1911 Encyclopædia Britannica/Bürger, Gottfried August
BÜRGER, GOTTFRIED AUGUST (1748–1794), German poet, was born on the 1st of January 1748 at Molmerswende near Halberstadt, of which village his father was the Lutheran pastor. He was a backward child, and at the age of twelve was practically adopted by his maternal grandfather, Bauer, at Aschersleben, who sent him to the Pädagogium at Halle. Hence in 1764 he passed to the university, as a student of theology, which, however, he soon abandoned for the study of jurisprudence. Here he fell under the influence of C. A. Klotz (1738–1771), who directed Bürger’s attention to literature, but encouraged rather than discouraged his natural disposition to a wild and unregulated life. In consequence of his dissipated habits, he was in 1767 recalled by his grandfather, but on promising to reform was in 1768 allowed to enter the university of Göttingen as a law student. As he continued his wild career, however, his grandfather withdrew his support and he was left to his own devices. Meanwhile he had made fair progress with his legal studies, and had the good fortune to form a close friendship with a number of young men of literary tastes. In the Göttingen Musenalmanach, edited by H. Boie and F. W. Gotter, Bürger’s first poems were published, and by 1771 he had already become widely known as a poet. In 1772, through Boie’s influence, Bürger obtained the post of “Amtmann” or district magistrate at Altengleichen near Göttingen. His grandfather was now reconciled to him, paid his debts and established him in his new sphere of activity. Meanwhile he kept in touch with his Göttingen friends, and when the “Göttinger Bund” or “Hain” was formed, Bürger, though not himself a member, kept in close touch with it. In 1773 the ballad Lenore was published in the Musenalmanach. This poem, which in dramatic force and in its vivid realization of the weird and supernatural remains without a rival, made his name a household word in Germany. In 1774 Bürger married Dorette Leonhart, the daughter of a Hanoverian official; but his passion for his wife’s younger sister Auguste (the “Molly” of his poems and elegies) rendered the union unhappy and unsettled his life. In 1778 Bürger became editor of the Musenalmanach, and in the same year published the first collection of his poems. In 1780 he took a farm at Appenrode, but in three years lost so much money that he had to abandon the venture. Pecuniary troubles oppressed him, and being accused of neglecting his official duties, and feeling his honour attacked, he gave up his official position and removed in 1784 to Göttingen, where he established himself as Privat-docent. Shortly before his removal thither his wife died (30th of July 1784), and on the 29th of June in the next year he married his sister-in-law “Molly.” Her death on the 9th of January 1786 affected him deeply. He appeared to lose at once all courage and all bodily and mental vigour. He still continued to teach in Göttingen; at the jubilee of the foundation of the university in 1787 he was made an honorary doctor of philosophy, and in 1789 was appointed extraordinary professor in that faculty, though without a stipend. In the following year he married a third time, his wife being a certain Elise Hahn, who, enchanted with his poems, had offered him her heart and hand. Only a few weeks of married life with his “Schwabenmädchen” sufficed to prove his mistake, and after two and a half years he divorced her. Deeply wounded by Schiller’s criticism, in the 14th and 15th part of the Allgemeine Literaturzeitung of 1791, of the 2nd edition of his poems, disappointed, wrecked in fortune and health, Bürger eked out a precarious existence as a teacher in Göttingen until his death there on the 8th of June 1794.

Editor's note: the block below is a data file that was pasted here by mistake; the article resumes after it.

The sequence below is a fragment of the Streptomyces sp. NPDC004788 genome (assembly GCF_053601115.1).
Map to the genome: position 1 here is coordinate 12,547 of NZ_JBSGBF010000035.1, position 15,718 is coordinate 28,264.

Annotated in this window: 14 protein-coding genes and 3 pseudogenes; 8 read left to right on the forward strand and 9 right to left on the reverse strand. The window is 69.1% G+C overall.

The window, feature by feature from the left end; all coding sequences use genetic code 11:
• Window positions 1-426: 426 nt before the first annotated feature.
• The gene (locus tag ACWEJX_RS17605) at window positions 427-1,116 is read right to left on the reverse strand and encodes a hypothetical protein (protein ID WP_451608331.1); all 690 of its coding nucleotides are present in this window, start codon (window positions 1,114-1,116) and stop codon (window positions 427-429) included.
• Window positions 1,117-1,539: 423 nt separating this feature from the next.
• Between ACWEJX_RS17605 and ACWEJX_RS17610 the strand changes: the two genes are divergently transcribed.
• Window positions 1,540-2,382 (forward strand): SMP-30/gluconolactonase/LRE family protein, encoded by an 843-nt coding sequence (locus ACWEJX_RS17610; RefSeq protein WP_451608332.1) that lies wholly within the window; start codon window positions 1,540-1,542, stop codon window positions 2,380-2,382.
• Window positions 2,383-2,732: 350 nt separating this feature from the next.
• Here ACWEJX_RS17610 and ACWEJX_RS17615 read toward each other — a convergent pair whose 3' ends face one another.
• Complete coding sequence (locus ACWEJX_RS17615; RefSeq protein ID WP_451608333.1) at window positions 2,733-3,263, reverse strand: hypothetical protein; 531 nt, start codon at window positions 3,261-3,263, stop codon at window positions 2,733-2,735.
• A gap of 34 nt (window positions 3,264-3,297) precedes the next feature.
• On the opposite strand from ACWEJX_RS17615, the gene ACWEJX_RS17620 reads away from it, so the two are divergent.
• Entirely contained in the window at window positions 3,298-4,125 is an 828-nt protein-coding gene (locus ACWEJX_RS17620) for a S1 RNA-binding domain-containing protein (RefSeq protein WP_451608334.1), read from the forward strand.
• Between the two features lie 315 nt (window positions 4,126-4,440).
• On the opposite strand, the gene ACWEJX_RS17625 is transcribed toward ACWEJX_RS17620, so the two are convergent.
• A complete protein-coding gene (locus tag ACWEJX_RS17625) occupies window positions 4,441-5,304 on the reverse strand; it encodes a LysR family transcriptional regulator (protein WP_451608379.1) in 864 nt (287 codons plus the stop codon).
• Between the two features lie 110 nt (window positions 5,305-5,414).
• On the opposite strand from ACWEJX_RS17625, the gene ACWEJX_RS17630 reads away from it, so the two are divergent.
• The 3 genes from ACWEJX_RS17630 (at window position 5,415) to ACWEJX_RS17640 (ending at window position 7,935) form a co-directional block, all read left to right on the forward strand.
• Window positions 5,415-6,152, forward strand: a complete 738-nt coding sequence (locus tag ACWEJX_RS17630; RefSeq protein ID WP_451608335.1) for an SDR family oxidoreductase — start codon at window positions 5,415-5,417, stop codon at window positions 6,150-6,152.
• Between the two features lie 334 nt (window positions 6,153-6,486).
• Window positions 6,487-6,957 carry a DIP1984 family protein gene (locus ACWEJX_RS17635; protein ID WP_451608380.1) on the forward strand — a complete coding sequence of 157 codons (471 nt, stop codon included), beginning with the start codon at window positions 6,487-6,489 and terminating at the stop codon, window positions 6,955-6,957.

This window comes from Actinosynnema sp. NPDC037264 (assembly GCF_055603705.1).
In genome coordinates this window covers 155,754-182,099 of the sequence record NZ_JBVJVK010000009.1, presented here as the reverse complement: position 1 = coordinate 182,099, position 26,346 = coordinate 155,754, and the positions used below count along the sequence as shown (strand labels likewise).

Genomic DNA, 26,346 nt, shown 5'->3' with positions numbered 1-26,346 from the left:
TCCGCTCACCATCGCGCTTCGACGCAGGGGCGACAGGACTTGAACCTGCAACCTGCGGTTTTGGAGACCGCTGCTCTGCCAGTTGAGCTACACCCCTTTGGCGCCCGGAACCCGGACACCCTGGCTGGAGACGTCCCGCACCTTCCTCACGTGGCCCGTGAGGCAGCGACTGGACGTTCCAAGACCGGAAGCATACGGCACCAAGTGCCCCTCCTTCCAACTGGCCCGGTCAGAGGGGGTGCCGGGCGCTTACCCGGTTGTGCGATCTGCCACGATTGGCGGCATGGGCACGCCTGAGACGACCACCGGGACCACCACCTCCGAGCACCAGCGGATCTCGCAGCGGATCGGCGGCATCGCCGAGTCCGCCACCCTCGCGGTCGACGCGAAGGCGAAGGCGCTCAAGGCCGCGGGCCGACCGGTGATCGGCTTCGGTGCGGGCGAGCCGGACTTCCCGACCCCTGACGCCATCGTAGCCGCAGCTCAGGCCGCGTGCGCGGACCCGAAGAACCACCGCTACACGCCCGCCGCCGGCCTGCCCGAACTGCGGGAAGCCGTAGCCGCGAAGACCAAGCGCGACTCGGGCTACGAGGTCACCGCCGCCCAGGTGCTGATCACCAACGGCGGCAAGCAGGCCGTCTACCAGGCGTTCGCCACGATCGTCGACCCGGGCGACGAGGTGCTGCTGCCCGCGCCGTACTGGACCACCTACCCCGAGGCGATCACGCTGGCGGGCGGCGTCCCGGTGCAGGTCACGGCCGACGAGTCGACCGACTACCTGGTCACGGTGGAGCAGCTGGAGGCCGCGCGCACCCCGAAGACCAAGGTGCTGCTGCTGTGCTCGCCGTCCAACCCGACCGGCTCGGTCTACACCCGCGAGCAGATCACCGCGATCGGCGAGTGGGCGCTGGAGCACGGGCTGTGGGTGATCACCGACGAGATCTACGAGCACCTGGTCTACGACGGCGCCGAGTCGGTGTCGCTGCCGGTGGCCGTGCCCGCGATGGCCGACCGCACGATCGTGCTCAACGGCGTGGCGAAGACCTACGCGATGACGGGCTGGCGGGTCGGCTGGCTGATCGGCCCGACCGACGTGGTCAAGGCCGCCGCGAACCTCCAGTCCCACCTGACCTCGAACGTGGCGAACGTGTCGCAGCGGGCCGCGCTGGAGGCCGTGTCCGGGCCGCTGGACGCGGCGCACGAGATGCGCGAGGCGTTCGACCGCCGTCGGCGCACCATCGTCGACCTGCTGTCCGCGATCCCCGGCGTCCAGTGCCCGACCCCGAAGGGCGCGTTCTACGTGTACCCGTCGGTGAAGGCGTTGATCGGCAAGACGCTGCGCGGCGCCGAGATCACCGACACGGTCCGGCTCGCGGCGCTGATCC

Bürger’s character, in spite of his utter want of moral balance, was not lacking in noble and lovable qualities. He was honest in purpose, generous to a fault, tender-hearted and modest. His talent for popular poetry was very considerable, and his ballads are among the finest in the German language. Besides Lenore, Das Lied vom braven Manne, Die Kuh, Der Kaiser und der Abt and Der wilde Jäger are famous. Among his purely lyrical poems, but few have earned a lasting reputation; but mention may be made of Das Blümchen Wunderhold, Lied an den lieben Mond, and a few love songs. His sonnets, particularly the elegies, are of great beauty.
Editions of Bürger’s Sämtliche Schriften appeared at Göttingen, 1817 (incomplete); 1829–1833 (8 vols.), and 1835 (one vol.); also a selection by E. Grisebach (5th ed., 1894). The Gedichte have been published in innumerable editions, the best being that by A. Sauer (2 vols., 1884). Briefe von und an Bürger were edited by A. Strodtmann in 4 vols. (1874). On Bürger’s life see the biography by H. Pröhle (1856), the introduction to Sauer’s edition of the poems, and W. von Wurzbach, G. A. Bürger (1900).